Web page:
Diesel is losing ground on the company-car market (-17%), while electric vehicles only represent 0.6%, the Acerta group’s HR services announced in a statement on Thursday.
Today, nearly one car in five (19.2%) runs on gasoline against only 3.5% in 2014.
Diesel almost held a monopoly in 2014, with 96% of company cars. Five years later, it has declined significantly, not in favour of electric models, but in favour of gasoline engines.
“To understand the limited share of electric company cars, we probably do not have to look further than at the price. Company cars’ size is generally ‘average’, and this electric cars category is always in the expensive segment,” Acerta legal adviser Olivier Marcq explains.
CEOs, however, use electric vehicles a little more often. They now represent more than 3% (against 0.7 in 2014), Acerta confirms.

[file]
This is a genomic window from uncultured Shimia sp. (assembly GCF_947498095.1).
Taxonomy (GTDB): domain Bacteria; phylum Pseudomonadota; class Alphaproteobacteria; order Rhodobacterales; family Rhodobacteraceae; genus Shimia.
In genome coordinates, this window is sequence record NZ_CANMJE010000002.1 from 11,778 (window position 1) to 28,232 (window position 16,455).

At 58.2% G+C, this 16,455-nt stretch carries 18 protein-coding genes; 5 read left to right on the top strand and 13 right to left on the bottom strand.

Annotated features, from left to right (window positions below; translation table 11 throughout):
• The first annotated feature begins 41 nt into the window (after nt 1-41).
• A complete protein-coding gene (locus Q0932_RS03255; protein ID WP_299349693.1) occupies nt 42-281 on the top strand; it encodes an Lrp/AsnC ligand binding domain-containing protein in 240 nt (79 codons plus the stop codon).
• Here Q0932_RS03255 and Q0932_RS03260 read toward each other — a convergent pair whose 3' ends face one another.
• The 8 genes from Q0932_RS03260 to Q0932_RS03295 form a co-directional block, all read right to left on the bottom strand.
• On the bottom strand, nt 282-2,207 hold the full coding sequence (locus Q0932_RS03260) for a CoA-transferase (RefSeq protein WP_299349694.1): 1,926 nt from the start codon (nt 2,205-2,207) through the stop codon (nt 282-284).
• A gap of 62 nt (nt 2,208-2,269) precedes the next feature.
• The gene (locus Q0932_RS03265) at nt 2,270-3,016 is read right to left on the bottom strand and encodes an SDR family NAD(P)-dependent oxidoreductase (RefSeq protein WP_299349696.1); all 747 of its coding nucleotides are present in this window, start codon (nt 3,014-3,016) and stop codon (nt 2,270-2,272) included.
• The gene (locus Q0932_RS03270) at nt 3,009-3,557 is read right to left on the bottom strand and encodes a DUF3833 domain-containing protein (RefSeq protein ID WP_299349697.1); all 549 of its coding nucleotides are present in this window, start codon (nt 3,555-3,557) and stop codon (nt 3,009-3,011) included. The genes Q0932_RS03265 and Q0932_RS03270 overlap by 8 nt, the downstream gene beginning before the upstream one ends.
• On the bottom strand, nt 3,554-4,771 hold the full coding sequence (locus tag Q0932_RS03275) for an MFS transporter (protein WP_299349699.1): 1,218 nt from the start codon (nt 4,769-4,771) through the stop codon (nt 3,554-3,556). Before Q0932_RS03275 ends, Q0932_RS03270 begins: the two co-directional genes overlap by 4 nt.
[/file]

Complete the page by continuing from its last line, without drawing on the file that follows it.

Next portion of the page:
To see the eclosion of electric company vehicles, several issues must be first resolved, according to Acerta. “Many more charging stations would be necessary, including on the companies’ premises, but agreements must also be made to address the home-loading issue,” the company says.
However, the new 2020 taxation of company cars already links the deductibility of company car costs (car fuel) to CO2 emissions. “For a very polluting company car, deductibility may drop to 40%. The tax incentive for electric driving is thus even higher,” Marcq concludes.
Acerta based its study on data of employees in the private sector which was provided by more than 45,000 employers.
The Brussels Times